Have A Grape Day!

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Pinot Noir

A British study recently presented at The Experimental Biology convention in California noted that consumption of grapes lowered blood pressure, improved heart function and reduced other risk factors for heart disease and metabolic syndrome in rats. Metabolic syndrome is a condition associated with impaired blood sugar regulation and the development of complications previously associated with diabetes per se. In many ways it can be considered a diabetic “precursor.”

This is not really a surprise as this mirrors many of the benefits associated with wine that we had previously discussed. American researchers think the benefits of grapes could be due to phytochemicals and antioxidants. These are the same compounds that are thought to produce the positive health effects of wine. It seems the benefits of grapes are preserved in alcohol.

What is interesting is that the animals were fed the fruit in addition to a high-fat, American style diet for three months. A control group had a similar diet without the grapes. At the end of the three-month period, the grape-fed rats had lower blood pressure, lower triglycerides, improved glucose tolerance, better heart function, and reduced indicators of inflammation in the heart and the blood than the rats who received no grape powder.

There is always a danger in extrapolating across species, but this data seems to correlate very well with human observational studies looking at the beneficial effects of wine. So go have a grape day; I’ll take mine fermented.

Doc AKA Micheal Fenster- What’s Cooking With Doc (‘Have A Grape Day’ was used with permission)

How Much Is Too Much Win(e)ing? A Docs Viewpoint

The History of Man (and Woman) is inextricably tied to that of alcohol. The exact date Bacchus delivered is gift is unknown and likely tied temporally to the experience of the first hangover. Nonetheless, Neolithic beer jugs date back to around 10,000 BC which provides evidence for the use of alcohol in its many forms from pre-history into the present. Intentional wine making was clearly established by the Egyptians as far back as around 4,000 BC and it is probably even further back than that date. Since that time wine (and alcohol) has served important nutritional, antiseptic, analgesic and medicinal roles. The uses have run the gamut from personal to social and gustatory to religious.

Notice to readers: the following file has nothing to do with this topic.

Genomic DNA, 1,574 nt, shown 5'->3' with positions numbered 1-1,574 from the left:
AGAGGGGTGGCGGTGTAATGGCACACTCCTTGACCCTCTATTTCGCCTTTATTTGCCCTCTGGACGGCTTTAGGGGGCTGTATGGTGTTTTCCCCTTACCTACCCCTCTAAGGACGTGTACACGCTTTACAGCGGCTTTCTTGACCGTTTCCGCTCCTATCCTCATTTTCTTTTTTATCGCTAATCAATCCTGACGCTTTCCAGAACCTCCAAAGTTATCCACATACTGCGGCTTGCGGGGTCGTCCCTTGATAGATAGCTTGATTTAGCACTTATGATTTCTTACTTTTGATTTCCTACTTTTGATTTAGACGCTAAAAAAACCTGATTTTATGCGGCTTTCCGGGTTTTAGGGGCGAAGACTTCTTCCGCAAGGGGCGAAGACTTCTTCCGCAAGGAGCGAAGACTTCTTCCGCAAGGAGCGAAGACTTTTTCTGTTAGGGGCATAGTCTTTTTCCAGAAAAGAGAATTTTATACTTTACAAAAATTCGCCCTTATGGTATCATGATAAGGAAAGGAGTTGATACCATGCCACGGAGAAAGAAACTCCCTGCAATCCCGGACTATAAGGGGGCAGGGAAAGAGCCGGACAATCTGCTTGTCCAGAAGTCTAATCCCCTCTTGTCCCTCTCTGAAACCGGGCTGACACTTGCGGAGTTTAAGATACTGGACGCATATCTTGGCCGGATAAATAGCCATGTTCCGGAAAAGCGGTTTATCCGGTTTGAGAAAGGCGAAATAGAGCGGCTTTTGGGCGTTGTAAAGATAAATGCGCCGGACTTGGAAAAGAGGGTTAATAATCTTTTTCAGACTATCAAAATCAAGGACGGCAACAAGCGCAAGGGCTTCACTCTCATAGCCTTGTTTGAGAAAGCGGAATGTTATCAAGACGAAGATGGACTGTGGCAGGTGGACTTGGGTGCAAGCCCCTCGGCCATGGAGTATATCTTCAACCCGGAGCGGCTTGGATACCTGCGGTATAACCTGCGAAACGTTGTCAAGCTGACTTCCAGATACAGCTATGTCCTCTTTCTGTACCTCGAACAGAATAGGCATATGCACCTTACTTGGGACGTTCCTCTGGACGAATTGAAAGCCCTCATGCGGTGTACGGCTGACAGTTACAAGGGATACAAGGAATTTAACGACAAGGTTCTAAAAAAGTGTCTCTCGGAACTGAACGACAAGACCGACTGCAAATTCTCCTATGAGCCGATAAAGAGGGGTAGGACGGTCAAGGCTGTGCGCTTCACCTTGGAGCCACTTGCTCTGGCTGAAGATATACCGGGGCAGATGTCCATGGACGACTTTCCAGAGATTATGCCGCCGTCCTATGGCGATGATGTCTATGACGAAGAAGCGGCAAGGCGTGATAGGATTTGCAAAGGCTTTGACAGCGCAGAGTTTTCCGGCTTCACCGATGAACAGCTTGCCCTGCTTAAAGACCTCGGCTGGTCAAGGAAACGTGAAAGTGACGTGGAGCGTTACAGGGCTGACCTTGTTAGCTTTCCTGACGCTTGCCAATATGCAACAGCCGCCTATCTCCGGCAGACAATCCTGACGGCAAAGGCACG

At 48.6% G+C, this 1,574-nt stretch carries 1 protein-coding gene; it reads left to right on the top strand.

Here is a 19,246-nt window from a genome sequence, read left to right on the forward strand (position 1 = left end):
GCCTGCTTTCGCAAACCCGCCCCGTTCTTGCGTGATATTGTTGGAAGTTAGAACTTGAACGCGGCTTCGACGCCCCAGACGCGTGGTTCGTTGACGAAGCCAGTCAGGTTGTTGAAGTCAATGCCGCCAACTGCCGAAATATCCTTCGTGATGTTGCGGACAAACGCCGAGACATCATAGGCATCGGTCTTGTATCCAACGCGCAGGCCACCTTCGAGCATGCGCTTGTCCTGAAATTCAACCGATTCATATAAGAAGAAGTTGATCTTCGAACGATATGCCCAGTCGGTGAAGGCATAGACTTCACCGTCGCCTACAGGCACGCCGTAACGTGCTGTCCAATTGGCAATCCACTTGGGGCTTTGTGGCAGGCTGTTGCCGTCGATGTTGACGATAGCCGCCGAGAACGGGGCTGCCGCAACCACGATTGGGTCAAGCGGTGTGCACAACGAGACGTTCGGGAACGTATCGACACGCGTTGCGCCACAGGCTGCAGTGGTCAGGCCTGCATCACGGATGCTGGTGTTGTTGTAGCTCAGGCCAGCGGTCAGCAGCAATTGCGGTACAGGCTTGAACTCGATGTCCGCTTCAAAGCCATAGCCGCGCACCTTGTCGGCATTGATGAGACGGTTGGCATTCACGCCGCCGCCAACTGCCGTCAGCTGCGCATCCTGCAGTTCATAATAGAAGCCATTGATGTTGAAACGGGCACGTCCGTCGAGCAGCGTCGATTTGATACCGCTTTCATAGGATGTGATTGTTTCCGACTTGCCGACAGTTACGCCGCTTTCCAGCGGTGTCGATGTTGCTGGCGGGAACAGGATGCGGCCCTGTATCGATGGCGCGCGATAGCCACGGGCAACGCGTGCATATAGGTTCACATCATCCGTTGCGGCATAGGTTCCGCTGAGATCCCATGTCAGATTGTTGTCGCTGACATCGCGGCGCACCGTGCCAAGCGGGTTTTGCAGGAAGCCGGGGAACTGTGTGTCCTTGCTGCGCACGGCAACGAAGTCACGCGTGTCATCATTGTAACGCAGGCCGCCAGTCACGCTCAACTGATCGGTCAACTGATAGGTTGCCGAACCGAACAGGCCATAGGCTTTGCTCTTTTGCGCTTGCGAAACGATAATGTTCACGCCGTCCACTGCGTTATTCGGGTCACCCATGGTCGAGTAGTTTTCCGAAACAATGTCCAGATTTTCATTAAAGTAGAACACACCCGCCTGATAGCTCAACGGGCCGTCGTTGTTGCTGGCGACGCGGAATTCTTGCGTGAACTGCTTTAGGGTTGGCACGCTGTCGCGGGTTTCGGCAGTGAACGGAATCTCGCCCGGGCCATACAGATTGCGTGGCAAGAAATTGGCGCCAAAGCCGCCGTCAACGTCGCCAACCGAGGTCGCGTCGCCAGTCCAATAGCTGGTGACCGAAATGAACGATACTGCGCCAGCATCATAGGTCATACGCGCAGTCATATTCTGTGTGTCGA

Throughout this long love affair between us and vino, the benefits of wine consumption have been touted. Today, the discussion is no different and continues to engender debate. Moderate alcohol consumption has been studied and seems to convey some potential health benefits. There is clear cardiovascular benefit (less heart attacks, peripheral vascular disease and hypertension), perhaps some benefit in terms of a reduction in stroke and a decrease in the incidence of Alzheimer’s dementia. There also seems to be some potential benefit against developing gallstones, arthritis, osteoporosis, Parkinson’s disease, certain forms of cancer and type 2- diabetes.

In population based studies, those who consume moderate amounts of alcohol live longer and are healthier than either teetotalers or boozehounds. It appears either extreme is detrimental and the people at either extreme are not really the kind you want to hang around while you’re having a cocktail anyway. But what exactly is “moderate drinking”? In most studies, a “glass” of wine is about 5 ounces. You cannot use the glass that holds 750ml and claim just 1 glass of wine a day. Neither can you “save” your daily drinks and binge on Friday and Saturday. Slow and steady wins the race here. The definitions vary from study to study, but the range of the healthy benefits (and lack of consequences due to overindulgence) seem to be associated with about 1-3 drinks per day. Since there is a mass (as well as a genetic) component to alcohol metabolism, men were able to consume slightly more wine and retain the benefits of consumption without the complications of excess.

According to William Blake, Excess may lead you to the Palace of Wisdom but if she’s pouring your drinks she can lead you right to the transplant list. Excess alcohol consumption can cause irreparable heart and liver damage, affect your ability to clot and contribute to other blood disorders, cause pancreatic damage, gastrointestinal damage and types of encephalopathy. While wine consumption can reduce the incidence of depression and have a beneficial effect on erectile dysfunction, coyote ugly remains another significant hazard.

Despite these and other dangers, alcohol in the form of wine has been with us since it seems Homo erectus stumbled up upon two legs (no doubt to pee in the corner of the cave thinking he was outside). Since the whole experiment with the 18th amendment didn’t work out so well, and we really need the tax revenue nowadays, it seems it will be with us for the foreseeable future. Like any gustatory pleasure; foie or fries, salt or salted pork, enjoyment with wine is in not wine-ing too much.

Michael S. Fenster, MD, F.A.C.C., FSCA&I, PEMBA
Whats Cooking With Doc Blog